The next day, Ryan was waiting outside his math class when a group of three boys started taunting him for being an atheist. One kid had a picture of Jesus on his shirt and tried to get Ryan to touch it. Sam yelled at Ryan and claimed that he lost his crucifix and it was Ryan’s fault. Soon a group of ten or so kids were crowded around Ryan asking him why he didn’t read the Bible or believe in God, and doesn’t he know that he’s gonna go to hell if he doesn’t believe? Ryan said, “I just don’t believe in God!” He asked them why they believed in God and they replied, “Because our parents do!” The kids tried to tell him that God wrote the Bible — a comment that made Ryan very exasperated. Ryan replied, “What?! PEOPLE wrote the Bible, not some man in the sky!” The heated discussion continued in the school hallway until they were let into the classroom. When Ryan found his seat in math class, he said that Sam was staring at him from across the room.
So I picked up the phone and called the school. I spoke with the Vice-Principal and told her that Ryan was being targeted because of his beliefs. She took my concerns seriously, and I gave her a list of students who had been involved. I told the VP that I think it would be great if the kids could have discussions on the mysteries of the universe — as long as there was some simple respect.
The following day, I got a follow-up phone call from the VP who stated that she had a meeting with Sam. She said that she spoke with him about respecting other’s beliefs — no matter how different. She said that Sam was very earnest in his beliefs and had an authentic concern for Ryan’s soul. The kid was literally trying to prevent Ryan from enduring an eternity of fire and brimstone. Which is sweet and all — but a bit — uh — nutty.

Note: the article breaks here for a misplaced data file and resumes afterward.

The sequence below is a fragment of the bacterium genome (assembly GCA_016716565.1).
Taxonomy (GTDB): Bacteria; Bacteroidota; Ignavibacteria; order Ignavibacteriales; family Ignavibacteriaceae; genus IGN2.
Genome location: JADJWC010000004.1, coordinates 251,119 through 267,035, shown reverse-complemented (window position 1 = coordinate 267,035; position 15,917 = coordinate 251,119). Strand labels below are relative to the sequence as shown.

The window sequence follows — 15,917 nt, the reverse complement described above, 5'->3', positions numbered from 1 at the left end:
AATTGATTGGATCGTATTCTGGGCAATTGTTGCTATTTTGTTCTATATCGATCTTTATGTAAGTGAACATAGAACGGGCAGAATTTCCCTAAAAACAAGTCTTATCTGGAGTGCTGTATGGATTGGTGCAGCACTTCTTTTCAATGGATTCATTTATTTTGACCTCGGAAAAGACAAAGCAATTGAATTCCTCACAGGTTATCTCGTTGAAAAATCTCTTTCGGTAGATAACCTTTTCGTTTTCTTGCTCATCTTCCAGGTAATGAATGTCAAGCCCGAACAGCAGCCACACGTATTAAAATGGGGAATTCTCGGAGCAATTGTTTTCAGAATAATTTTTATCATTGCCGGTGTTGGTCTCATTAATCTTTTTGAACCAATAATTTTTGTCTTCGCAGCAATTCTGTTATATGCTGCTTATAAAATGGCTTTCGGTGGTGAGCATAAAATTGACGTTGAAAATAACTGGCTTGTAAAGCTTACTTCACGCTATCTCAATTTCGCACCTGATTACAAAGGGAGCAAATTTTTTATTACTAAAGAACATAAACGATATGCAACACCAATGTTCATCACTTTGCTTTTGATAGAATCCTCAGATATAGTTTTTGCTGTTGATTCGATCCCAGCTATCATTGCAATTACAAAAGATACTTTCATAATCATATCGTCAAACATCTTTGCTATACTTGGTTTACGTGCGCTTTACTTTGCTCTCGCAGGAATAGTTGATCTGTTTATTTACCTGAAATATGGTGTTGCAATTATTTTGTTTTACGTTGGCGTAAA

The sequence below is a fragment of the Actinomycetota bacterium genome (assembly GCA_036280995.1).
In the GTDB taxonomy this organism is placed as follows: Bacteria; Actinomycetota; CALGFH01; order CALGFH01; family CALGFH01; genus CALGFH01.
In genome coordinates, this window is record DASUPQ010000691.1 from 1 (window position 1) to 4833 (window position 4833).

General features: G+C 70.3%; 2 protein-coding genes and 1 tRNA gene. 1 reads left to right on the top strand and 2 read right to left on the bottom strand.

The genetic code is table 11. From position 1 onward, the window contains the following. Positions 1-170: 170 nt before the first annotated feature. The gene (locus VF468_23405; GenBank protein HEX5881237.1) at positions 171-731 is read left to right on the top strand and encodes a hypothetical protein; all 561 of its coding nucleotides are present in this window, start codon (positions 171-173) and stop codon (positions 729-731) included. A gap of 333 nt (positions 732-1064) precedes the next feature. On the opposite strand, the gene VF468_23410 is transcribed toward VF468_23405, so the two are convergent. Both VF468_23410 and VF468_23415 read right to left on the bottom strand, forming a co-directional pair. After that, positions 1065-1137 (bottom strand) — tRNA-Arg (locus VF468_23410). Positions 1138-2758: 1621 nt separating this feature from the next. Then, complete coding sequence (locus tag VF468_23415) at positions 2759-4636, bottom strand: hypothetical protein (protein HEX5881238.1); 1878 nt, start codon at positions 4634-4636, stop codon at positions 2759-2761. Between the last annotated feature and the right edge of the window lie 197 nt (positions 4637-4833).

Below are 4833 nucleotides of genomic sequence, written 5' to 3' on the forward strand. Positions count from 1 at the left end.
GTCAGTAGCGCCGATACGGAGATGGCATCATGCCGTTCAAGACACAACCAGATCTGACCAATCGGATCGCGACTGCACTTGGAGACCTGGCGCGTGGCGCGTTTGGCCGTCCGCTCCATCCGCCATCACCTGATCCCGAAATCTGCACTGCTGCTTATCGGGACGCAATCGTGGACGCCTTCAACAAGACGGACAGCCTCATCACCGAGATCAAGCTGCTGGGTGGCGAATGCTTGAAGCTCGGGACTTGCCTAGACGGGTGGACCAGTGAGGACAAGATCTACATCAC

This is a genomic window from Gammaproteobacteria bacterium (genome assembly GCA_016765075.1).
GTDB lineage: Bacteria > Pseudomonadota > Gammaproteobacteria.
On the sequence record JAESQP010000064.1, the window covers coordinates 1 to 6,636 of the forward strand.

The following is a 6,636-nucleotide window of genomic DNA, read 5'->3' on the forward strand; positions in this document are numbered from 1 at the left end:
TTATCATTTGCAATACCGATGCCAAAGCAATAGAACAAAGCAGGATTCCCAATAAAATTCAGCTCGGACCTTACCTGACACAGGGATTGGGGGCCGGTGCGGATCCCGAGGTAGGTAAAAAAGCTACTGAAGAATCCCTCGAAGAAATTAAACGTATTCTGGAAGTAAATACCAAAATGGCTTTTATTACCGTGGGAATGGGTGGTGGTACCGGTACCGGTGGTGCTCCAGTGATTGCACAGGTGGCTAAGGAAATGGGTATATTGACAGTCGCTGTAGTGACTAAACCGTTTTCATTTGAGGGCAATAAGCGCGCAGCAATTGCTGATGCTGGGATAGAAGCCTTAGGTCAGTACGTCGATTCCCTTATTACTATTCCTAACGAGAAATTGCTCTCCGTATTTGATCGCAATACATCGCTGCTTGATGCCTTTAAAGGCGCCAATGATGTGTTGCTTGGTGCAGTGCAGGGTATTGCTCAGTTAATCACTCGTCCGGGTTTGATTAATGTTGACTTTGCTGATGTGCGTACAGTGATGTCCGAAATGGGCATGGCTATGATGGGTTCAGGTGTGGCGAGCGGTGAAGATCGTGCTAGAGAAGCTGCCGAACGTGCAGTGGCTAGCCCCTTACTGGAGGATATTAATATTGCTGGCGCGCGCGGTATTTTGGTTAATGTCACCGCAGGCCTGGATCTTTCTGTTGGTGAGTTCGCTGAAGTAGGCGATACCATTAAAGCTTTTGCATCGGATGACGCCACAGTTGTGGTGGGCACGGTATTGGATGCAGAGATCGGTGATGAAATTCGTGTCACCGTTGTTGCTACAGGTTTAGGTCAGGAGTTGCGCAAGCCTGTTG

I know, I know… religious tolerance and all, but damn. This kids parent’s aren’t teaching him simple etiquette? Simple thoughtfulness of others? Cursing an atheist is Christian love? This child learned this behavior from somewhere — perhaps it wasn’t his parents — but I highly doubt that.
After playing around on the internets, I have found that I’m not alone — obvs. I came across blogs such as Raising Freethinkers which brought some comfort — and I can definitely share in some of her frustrations. On a side-note I noticed that she hasn’t posted since December — and she needs to post again soon — cuz her blog is awesome.
On the other hand, I’ve had to reign Ryan in from his judgement’s as well — his eye rolling at religion — his comments on how stupid people are for believing in God.
I told him that most of the world’s population believes in something — a higher power of some sort. I also told him that not all people who believe in God think that God is a man or think God is a separate entity sitting in the sky answering prayers. I told Ryan that believing in God is a complicated thing and people have so many different ideas of who or what God is.
I just want to make sure Ryan respects all the different spiritual traditions and religions. Having a religious discussion is fun and interesting as long as all parties are respectful of their religious differences. No name calling. No eye rolling. He needs to be aware of that.
But he also needs to know that the way he was being treated is wrong. It was harassment — even though the children had good intentions. And that’s the thing — religious intolerance always seems to stem from “good intentions.” These types of “good intentions” are just bad. And history has shown that.
This whole situation has me wondering what else is in store for us as we navigate the social tightrope of teen-dom. But with Ryan’s ability to chuckle and shake his head at the situation — I think he’ll make it through just fine.
May your week be filled with religious freedom and acceptance!